T32 Predoctoral Trainees Update

June 28, 2021

Recently, we have been highlighting PSTC community members on Twitter and our website, and wanted to check in with our 2020-2021 T32 predoctoral trainees to see what research they are conducting and planning. As always, their projects are diverse and creative.

Parsa Bastani (Anthropology) reports that he is “planning a qualitative surveillance study with The Miriam Hospital/The RI Department of Health over drug usage and harm reduction in RI and has a forthcoming article in Ethos entitled “Feeling at Home in the Clinic: Therapeutic Dwelling in an Addiction Rehabilitation Center in Tehran, Iran.” Parsa won the Watson Smith Award for the Best Anthropology Paper of the Year from the Brown University Department of Anthropology and the Condon Prize for Best Student Essay in Psychological Anthropology from the Society for Psychological Anthropology. He also published an article related to his dissertation, "Set Up for Failure: Law Enforcement Doing Public Health," in Society for the Anthropology of Work

Ailish Burns (Sociology) provided this update: “The T32 fellowship allowed me to advance several research projects in collaboration with other PSTC faculty and trainees this past year. In April 2021, a paper I co-authored with Emily Rauscher was published in Sociological Perspectives. The paper is titled “Unequal Opportunity Spreaders: Higher COVID-19 Deaths with Later School Closure in the United States.” This research was featured on the podcast Research Minutes, produced by the CPRE Knowledge Hub at the University of Pennsylvania.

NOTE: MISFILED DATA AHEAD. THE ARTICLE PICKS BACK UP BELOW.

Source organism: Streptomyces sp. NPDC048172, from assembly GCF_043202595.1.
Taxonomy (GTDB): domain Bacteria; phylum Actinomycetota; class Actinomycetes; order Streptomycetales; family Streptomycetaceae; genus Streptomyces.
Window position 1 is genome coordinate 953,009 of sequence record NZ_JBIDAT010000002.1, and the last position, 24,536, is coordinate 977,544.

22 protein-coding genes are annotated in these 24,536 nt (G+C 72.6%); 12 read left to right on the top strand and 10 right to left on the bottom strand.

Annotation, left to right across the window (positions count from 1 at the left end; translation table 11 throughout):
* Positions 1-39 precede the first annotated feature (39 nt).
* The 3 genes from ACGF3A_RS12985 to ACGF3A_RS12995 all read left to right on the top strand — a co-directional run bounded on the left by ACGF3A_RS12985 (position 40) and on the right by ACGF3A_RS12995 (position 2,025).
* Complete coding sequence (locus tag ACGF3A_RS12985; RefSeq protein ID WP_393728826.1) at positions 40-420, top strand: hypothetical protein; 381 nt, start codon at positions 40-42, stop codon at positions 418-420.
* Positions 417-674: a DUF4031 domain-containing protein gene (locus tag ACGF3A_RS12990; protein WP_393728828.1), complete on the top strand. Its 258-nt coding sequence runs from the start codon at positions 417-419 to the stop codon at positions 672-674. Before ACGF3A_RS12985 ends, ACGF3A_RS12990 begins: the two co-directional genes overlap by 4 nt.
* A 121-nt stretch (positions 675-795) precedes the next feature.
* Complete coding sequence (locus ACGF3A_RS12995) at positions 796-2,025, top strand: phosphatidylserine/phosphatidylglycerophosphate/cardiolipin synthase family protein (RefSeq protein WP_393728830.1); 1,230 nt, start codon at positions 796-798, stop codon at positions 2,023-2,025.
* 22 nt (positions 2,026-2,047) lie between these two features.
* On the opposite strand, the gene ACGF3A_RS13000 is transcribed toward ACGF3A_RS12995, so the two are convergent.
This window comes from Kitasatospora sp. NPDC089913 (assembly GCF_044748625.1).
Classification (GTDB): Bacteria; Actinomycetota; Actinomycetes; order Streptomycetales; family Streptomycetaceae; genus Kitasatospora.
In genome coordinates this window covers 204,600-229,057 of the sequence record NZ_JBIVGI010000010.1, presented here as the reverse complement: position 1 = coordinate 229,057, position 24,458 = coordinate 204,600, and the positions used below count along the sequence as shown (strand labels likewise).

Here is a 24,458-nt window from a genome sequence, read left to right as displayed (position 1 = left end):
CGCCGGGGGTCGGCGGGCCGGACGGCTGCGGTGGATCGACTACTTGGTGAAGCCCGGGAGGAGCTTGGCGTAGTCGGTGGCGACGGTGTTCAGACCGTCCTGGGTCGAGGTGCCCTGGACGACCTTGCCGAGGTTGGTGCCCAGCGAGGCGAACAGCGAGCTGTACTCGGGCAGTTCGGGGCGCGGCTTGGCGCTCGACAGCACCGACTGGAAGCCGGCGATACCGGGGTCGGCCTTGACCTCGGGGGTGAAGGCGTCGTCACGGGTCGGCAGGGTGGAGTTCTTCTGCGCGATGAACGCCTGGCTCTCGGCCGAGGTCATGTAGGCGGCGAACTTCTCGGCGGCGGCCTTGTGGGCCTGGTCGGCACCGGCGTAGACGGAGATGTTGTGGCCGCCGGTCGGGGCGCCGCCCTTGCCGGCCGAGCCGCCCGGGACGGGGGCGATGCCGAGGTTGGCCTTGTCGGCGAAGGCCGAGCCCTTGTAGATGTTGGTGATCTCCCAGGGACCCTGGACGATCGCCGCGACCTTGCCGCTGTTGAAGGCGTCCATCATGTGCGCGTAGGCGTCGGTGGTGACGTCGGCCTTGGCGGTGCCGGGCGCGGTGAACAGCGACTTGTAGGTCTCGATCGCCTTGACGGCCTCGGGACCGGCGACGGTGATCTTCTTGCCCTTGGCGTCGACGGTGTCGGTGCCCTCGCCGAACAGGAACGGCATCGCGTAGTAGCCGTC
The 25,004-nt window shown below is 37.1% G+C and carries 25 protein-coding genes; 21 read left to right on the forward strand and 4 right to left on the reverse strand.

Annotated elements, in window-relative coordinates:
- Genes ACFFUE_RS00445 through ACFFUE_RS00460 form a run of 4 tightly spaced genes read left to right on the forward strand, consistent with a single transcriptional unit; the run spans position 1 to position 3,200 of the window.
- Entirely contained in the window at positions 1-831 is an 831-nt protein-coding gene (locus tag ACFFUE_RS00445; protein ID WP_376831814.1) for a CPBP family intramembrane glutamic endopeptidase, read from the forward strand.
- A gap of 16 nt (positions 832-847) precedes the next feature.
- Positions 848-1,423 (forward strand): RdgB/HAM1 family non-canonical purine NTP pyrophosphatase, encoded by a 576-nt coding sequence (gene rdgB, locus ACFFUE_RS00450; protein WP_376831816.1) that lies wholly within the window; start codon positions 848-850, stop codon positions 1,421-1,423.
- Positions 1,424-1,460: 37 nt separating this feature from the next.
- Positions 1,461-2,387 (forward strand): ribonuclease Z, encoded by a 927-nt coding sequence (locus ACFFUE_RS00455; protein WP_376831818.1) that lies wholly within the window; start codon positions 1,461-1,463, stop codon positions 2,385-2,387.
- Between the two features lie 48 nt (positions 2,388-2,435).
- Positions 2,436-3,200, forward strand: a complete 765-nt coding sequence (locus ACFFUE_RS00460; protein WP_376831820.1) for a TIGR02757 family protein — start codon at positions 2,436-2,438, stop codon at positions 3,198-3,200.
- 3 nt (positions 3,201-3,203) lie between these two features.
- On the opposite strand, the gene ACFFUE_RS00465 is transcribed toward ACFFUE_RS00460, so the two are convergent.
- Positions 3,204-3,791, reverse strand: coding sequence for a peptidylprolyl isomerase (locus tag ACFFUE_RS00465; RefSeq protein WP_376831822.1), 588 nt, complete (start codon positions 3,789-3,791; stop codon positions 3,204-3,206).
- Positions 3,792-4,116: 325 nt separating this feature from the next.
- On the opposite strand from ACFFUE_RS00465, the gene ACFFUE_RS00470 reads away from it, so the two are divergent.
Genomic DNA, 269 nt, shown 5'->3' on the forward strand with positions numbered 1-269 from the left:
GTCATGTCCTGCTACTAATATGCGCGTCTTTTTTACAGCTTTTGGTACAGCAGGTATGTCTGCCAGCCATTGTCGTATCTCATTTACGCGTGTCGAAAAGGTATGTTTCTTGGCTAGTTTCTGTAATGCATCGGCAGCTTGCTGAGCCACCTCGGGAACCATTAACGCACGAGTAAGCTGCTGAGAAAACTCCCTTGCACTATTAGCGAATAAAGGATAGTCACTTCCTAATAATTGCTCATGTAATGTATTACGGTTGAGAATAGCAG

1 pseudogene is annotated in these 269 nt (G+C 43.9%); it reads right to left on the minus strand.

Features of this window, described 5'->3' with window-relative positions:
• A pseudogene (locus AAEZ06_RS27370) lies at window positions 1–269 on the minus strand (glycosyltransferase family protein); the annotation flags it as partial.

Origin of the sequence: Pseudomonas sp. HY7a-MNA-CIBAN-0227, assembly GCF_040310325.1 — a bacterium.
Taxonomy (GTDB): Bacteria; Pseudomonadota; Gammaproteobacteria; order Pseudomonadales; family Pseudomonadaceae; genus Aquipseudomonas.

She further adds, “I am currently working on four other research projects. First, along with Teresa DeAtley and Susan Short, I conducted a scoping review of research on the maternal health of Indigenous women in the United States. This is an interdisciplinary project between sociology and public health. We expect to submit this for review by the end of June. Second, I am third author on a paper examining the relationship between public spending and infant health. Margot Jackson and Emily Rauscher are the first and second authors on this paper. This project links 20 years of birth data with state-level data on public spending. The manuscript is currently in preparation. Third, I am working on a sole-authored paper about the association between maternal health and health later in life. This paper is my Master’s Thesis and I hope to submit it for publication sometime during the upcoming academic year. Finally, I am working on a paper with Emily Rauscher that examines the effects of simplified Medicaid eligibility on infant health inequality.”